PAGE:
Barcelona go bonkers for Bojan while the Madrid papers have Schuster in their sights: La Liga Review's regular look at the Spanish football paper's (over)reactions to the weekend's action...
Marca's front page carries a picture of Ramon Calderon and his sporting director Pedrag Mijatovic, under the headline: 'Either this changes or we're going down.' The Madrid sports paper leads with a story marked 'Confidential' - which usually means something altogether different away from football - revealing the details of an emergency 'crisis' meeting that took place in the board room of the Bernabeu immediately after Real Madrid's 2-3 defeat to Valencia on Sunday evening.
According to Marca, the Madrid President has decided to act after seeing his club lose five of their last eight league fixtures and has told Mijatovic that things much change. It is hard to believe that just a couple of months ago, with his club on the verge of extending their lead over Barcelona to eleven points, that Calderon described his Real Madrid team as a machine. That lead at the top of the table has been reduced to just four points and that 'machine' some strange contraption designed for inserting the presidential foot in to the less than presidential mouth.
Marca claims that Calderon has demanded an immediate positive response from the Real Madrid side that has looked devoid of ideas in recent weeks and the paper claims that there is a growing concern that Schuster has 'lost' the dressing room. The Real Madrid technical secretary, Miguel Angel Portugal, and B TEAM Manager, Michel, are on 'standby' should the situation deteriorate says Marca.
As Marca does its best to stir things up then AS steps in to the breach to calm things down a bit (now there's a phrase you never thought you'd read!). Madrid's second sports comic plasters Arjen Robben across its front page with a quote from the Dutch winger telling us: "There is no crisis at Real Madrid."
AS focuses upon the words of the Madrid player and quotes him as saying after the Valencia match: "Of course, I am disappointed by this defeat. But that is football. The ball would not go in and in the end the other team scored, that is sometimes the way the game goes." Indeed it is, in fact why no one has thought of spreading the word of this game and calling it football we'll never know.
Robben defends the team and, echoing the words of Schuster after every single defeat, claims that Real Madrid are just unlucky: "We cannot be criticized too much because we tried very hard and we created a lot of chances on goal, but we just could not score. In the end they scored twice against us. It was a crazy game. "
Clearly Arjen Robben hasn't quite grasped this Spanish football thing and doesn't really get how it all works just yet. Its really very simple: There are two teams in Spain and when it comes to either f them, there are no grey areas. When one of them is doing well, the other one is in crisis. The word crisis, according to the Spanish sports press is used to define the state of things when the team loses a game or can claim to be the best team in the world at that particular moment.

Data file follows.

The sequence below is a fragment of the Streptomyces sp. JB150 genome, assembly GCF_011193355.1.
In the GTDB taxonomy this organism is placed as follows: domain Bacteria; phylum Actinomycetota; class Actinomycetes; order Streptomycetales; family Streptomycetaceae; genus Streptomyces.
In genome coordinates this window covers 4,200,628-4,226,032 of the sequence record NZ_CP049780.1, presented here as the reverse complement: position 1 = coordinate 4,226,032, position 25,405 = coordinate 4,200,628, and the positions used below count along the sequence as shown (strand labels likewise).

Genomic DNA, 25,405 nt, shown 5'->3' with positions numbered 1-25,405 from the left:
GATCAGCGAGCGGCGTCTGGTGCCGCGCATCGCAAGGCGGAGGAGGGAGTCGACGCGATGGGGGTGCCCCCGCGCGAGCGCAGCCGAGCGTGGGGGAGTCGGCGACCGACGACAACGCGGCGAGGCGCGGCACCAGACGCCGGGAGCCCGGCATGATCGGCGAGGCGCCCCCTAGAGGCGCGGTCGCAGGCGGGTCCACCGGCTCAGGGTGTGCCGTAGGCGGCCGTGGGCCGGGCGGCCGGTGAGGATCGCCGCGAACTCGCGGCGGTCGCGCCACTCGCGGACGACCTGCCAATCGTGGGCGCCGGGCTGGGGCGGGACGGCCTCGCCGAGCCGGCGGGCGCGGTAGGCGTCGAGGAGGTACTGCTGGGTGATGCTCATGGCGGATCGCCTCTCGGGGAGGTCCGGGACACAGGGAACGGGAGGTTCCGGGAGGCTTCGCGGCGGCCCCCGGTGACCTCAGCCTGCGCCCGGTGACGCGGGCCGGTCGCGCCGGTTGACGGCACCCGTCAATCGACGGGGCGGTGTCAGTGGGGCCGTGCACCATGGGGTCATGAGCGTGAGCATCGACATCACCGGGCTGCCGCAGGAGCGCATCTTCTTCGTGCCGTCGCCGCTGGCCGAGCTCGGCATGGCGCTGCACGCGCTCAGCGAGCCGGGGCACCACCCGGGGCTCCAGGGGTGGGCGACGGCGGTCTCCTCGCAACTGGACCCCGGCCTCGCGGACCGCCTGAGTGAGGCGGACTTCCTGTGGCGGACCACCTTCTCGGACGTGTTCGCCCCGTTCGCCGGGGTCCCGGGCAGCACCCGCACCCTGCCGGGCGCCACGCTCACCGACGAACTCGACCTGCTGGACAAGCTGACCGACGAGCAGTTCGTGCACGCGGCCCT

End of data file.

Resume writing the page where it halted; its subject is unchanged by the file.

Consequently, as Frédéric Hermel, writing in AS, points out to Arjen Robben, that when you play for the self proclaimed 'greatest club in the history of the universe' then the word crisis is perfectly apt: "Dear Arjen, this is Real Madrid. Other clubs might be satisfied with being top of the league, but here, nine defeats in sixteen games can be defined as a catastrophe."
In contrast, the Barcelona sports papers have gone overboard in eulogising Bojan Krkic. Both Sport and El Mundo Deportivo have taken a break from battering Frank Rijkaard and speculating about what's eating Ronaldinho, and decided to accentuate the positive. On Friday the end of the world was nigh, but after a single win over Valladolid and a defeat for Real Madrid at the weekend, it's great to be a Cule: according the two comics anyway.
"Bojan Krkic - a crack at 17 years old" writes Sport. Apparently Bojan is just like any other seventeen year old student, aside from playing for one of the biggest football clubs in the world. His education remains a priority and he even wants to get a degree in physical education. However, it's not easy for the youngster who must juggle his studies between training and away games. According to Sport: "The biggest problem is getting to college. Bojan use to get the metro but now he can't because he can't even get to the station without having to stop for hundreds of autographs and photos. But he doesn't mind all of that attention, the problem is it makes him late - so now he gets a lift. He's having a great season and has scored seven goals so far this season, just two less than Raul did in his first season at Real Madrid." You do have to wonder just how sports fans in Barcelona could possibly make it through the day without this kind of insight and analysis.
If we didn't know any better we might suspect that after a week of getting hammered by the press, Barcelona had engaged in some kind of PR deal with the local papers.
Not wishing to miss out, El Mundo Deportivo informs us that "Bojan Krkic, with his two goals against Valladolid on Sunday, scored his first brace for Barcelona. His seven goals this season have come from just 23 appearances and just 939 minutes of action; that’s a record of one goal every 134 minutes! - the same number of goals in the half the time of Thierry Henry."
MD does take a break from all of this Bojanmania to bring us some other news: apparently the Barcelona players have had enough of Johan Cruyff telling them what to do from the safety of his newspaper columns, Lluis Aragones won't be taking Valdes to the European Championships and there was a Tibetan monk in the Presidential box at the Camp Nou on Sunday.